Peter first had to secure better communications with the West.  At this time, Poland and Sweden effectively blocked such contact in order to keep Russia backwards and at their mercy.  Peter’s determination to end Russia’s isolation and gain a “window to the West” as he called it, led to The Great Northern War with Sweden (l700-l72l).  This was a desperate life and death struggle for both Sweden in its attempt to stay a great power, and for Russia in its effort to become one.  Despite the brilliance of Sweden’s brilliant warrior king, Charles XII, Russia’s superior resources and manpower, along with its winter, wore out the Swedes.  The “Swedish meteor” which had burned so brightly in the l600s was quickly fading away.  In its place, the Russian giant started to cast its huge shadow westward and make Europe take note that a new power had arrived.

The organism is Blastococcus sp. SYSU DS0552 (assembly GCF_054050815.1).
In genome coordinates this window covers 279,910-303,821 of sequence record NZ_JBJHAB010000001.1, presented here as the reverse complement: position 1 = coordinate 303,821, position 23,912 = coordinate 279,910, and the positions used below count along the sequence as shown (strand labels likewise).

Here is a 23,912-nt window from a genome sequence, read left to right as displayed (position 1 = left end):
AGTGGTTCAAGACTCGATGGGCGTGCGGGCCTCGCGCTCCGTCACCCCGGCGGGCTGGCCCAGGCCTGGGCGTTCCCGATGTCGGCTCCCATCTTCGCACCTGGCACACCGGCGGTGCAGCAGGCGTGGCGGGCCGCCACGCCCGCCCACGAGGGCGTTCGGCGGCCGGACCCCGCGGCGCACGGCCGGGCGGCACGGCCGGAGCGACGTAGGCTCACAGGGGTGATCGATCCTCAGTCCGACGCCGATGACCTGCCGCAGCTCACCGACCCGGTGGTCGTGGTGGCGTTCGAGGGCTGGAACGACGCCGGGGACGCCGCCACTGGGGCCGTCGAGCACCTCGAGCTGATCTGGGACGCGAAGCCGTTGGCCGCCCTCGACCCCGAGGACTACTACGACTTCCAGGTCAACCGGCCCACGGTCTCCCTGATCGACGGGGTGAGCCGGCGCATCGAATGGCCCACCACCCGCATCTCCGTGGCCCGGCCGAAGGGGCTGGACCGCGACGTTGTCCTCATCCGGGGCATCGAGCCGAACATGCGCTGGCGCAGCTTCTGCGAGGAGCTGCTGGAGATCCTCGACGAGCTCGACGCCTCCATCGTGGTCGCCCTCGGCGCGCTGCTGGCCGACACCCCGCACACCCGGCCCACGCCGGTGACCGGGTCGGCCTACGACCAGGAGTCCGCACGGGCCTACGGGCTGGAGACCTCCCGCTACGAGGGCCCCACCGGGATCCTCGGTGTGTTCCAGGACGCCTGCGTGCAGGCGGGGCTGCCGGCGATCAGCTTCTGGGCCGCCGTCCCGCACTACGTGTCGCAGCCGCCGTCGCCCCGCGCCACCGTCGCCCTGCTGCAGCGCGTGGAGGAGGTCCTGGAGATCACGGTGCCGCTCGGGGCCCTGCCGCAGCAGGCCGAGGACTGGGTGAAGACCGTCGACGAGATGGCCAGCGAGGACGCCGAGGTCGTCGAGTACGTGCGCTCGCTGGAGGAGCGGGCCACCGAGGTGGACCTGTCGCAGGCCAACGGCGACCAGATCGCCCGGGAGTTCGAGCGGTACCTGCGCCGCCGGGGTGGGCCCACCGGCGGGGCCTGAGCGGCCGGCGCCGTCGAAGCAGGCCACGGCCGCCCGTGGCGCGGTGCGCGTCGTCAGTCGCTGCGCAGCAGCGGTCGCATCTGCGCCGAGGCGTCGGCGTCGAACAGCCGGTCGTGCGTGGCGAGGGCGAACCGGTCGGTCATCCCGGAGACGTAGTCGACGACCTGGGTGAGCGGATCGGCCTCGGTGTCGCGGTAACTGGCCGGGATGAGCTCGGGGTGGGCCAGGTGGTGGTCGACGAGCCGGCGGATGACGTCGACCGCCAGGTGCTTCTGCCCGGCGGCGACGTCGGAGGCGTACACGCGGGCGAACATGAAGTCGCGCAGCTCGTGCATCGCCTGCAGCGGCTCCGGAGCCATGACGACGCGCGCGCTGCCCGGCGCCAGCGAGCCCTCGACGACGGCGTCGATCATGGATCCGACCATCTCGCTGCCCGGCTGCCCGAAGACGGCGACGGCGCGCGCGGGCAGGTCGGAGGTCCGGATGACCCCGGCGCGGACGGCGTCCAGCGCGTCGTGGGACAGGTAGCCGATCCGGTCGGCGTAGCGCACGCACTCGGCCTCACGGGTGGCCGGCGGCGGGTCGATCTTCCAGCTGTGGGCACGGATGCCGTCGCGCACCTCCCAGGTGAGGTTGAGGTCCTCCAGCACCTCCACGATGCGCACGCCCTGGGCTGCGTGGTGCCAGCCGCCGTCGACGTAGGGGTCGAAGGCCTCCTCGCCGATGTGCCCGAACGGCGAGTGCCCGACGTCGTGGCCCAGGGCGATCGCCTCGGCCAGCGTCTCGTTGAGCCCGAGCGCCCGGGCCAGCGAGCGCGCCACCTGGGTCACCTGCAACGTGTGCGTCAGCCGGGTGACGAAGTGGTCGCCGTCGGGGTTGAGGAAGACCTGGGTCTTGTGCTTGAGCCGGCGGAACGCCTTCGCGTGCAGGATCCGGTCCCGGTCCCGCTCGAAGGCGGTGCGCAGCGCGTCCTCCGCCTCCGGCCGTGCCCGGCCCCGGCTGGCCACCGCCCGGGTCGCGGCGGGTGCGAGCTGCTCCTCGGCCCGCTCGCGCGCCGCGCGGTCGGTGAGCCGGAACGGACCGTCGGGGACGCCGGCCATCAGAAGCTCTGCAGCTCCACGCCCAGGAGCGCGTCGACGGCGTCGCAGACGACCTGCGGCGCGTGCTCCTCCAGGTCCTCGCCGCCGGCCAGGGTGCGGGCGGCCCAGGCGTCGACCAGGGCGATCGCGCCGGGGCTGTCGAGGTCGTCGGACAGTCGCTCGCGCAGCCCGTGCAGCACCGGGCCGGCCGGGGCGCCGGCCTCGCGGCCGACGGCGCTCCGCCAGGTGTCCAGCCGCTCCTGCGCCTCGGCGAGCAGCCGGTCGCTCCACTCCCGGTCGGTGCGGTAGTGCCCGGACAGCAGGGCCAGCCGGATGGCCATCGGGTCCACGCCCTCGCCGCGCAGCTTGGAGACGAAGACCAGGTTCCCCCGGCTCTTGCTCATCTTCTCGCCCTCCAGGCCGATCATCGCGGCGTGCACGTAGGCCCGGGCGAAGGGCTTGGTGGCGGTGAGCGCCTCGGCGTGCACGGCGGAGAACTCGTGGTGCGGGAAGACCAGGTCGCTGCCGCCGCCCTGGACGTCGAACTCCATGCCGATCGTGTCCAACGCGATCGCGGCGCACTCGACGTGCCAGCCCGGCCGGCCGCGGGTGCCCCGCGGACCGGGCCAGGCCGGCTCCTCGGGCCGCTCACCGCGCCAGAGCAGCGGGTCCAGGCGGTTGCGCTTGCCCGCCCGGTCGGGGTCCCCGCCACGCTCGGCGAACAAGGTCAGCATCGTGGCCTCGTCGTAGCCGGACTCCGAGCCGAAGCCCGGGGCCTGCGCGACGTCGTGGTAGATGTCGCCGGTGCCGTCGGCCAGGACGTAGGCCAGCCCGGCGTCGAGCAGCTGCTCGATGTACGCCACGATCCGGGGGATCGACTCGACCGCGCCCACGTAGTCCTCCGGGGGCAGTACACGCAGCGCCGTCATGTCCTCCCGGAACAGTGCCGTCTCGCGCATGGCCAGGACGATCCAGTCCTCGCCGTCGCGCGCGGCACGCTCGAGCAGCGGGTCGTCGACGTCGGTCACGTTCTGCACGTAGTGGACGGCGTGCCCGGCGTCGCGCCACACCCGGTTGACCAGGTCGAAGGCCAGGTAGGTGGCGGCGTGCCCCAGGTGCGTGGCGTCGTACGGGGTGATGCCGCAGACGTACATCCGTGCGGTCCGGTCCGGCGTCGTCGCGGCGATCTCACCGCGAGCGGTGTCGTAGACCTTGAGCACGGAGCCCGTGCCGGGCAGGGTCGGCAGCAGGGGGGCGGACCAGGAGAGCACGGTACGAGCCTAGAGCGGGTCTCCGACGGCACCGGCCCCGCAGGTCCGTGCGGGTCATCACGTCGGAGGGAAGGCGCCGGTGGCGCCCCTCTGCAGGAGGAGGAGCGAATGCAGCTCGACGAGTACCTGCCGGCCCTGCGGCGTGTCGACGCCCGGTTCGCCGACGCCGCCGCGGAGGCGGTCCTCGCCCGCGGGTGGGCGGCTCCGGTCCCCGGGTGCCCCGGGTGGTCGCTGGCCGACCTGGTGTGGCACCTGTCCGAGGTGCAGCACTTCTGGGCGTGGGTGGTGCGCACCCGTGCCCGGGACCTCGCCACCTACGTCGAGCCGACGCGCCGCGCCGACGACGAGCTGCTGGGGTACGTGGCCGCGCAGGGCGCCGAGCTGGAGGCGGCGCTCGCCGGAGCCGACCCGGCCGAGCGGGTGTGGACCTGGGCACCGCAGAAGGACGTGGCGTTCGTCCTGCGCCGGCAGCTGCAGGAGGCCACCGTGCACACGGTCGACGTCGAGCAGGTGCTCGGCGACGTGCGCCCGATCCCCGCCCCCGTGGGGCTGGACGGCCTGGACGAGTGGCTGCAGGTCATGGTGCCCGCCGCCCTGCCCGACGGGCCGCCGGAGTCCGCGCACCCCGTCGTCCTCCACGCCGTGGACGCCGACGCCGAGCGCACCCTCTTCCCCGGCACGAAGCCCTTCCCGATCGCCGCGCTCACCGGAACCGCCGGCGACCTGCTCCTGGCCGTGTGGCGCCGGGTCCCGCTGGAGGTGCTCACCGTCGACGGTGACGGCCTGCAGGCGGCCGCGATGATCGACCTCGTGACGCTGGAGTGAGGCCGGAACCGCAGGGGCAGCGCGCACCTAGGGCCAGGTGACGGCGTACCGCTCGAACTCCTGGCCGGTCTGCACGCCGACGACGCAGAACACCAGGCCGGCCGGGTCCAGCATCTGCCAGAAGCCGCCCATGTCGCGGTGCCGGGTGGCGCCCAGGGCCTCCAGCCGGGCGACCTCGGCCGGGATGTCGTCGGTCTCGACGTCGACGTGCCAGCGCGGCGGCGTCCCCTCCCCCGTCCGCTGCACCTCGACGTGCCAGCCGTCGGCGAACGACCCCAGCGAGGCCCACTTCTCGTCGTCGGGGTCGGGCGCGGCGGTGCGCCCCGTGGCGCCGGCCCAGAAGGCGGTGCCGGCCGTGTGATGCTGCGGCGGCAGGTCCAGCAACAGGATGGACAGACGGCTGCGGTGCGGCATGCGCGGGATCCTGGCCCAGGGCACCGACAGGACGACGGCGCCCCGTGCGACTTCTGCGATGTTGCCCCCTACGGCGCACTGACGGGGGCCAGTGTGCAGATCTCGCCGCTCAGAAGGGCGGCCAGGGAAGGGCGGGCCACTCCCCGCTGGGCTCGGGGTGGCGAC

Peter’s new capital and “window to the West” was St. Petersburg.  Its location was less than ideal, being on marshy land, twenty-five miles from the sea up the Neva River, and in a high northerly latitude that gave up to nineteen hours of sunlight a day in the summer and as little as five hours a day in the winter.  Stone for the city had to be brought in on the backs of laborers, since there were no wheelbarrows.  As a result, thousands of laborers died while building this new capital which legend said was built on the bones of the Russian people.

Meanwhile, Peter&dsquo;s other reforms left hardly anything untouched.  He more tightly centralized the government and built up a more modern army, navy, and merchant marine along European lines.  He dealt with his main obstacle to reform, the Orthodox Church, by not electing a new patriarch when the old one died.  Without effective leadership, the Church could do little to fight Peter&dsquo;s reforms.  After twenty-one years of this, Peter appointed a council, or Holy Synod, which made the Church little more than a department of state.